Oil-Linked Currencies Roiled by Historic Slump in Crude
(Bloomberg) -- The dollar surged to its highest level in nearly two weeks as oil-linked currencies suffered from darkening prospects for global economic growth and crumbling demand for crude.
The greenback gained against every Group-of-10 currency on Tuesday, driving the Bloomberg Dollar Spot Index up as much as 0.6%.
The dollar’s movements over the past month and a half have captivated investors because the currency has become a leading indicator of how worried traders are about the economic harm from the pandemic. Spikes signal a deeper sense of dread.
The disaster in the oil industry -- crude futures had a negative price on Monday, a bet that energy producers would have to pay derivatives traders to take oil off their hands -- is propelling the dollar even higher as the situation weighs on currencies from energy-producing nations. The Norwegian krone did worst in the G-10 on Tuesday, recently down 1.6%. The Canadian dollar lost 0.2%, but plunged 0.8% earlier.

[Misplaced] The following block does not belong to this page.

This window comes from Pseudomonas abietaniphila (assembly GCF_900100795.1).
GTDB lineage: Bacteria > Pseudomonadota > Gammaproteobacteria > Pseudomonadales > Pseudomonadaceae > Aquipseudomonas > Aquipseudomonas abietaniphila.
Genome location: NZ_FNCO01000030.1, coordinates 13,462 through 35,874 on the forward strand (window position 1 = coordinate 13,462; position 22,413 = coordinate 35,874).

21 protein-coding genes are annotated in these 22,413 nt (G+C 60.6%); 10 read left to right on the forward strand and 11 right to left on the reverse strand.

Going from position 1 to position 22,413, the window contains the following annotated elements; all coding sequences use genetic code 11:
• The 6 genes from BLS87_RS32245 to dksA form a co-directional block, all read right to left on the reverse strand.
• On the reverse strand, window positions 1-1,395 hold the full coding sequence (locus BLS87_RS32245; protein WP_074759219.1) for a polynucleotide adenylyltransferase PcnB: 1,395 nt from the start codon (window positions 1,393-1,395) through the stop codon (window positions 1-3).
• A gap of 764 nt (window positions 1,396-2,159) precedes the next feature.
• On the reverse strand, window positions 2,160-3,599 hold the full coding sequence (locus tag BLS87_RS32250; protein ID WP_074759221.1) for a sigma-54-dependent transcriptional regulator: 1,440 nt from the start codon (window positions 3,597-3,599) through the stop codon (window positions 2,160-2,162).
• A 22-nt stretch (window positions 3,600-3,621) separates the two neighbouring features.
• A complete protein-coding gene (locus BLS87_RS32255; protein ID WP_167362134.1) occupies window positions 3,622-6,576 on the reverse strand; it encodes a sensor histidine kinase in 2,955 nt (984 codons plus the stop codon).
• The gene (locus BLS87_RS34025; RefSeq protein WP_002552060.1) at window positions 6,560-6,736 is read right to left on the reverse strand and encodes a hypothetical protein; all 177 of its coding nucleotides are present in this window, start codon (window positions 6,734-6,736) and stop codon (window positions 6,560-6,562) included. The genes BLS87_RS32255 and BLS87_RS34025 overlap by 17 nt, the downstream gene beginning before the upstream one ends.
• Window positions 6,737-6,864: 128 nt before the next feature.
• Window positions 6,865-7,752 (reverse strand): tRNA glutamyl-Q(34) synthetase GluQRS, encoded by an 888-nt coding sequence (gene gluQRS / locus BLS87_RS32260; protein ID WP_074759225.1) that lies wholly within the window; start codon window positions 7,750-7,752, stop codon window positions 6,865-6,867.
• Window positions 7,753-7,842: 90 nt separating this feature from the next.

Analysts see the pandemic-fueled hit to demand for crude posing a headwind for these currencies for months to come.
“We did not expect more oil-related CAD weakness,” said Shaun Osborne, chief foreign-exchange strategist at Scotiabank in Toronto, referring to the Canadian dollar. “It’s harder to rule that out now.”
The worst day for U.S. stocks in almost three weeks also helped drive traders into the safety of dollars. Emerging-market currencies did poorly as well, with the ruble -- Russian is a major energy producer -- doing worst, down 2.1% against the dollar.
“They will remain really volatile, in terms of oil currencies and oil itself,” said Brad Bechtel, global head of foreign exchange at Jefferies, who estimates the economy to start reopening in six to eight weeks. “But it could last longer.”
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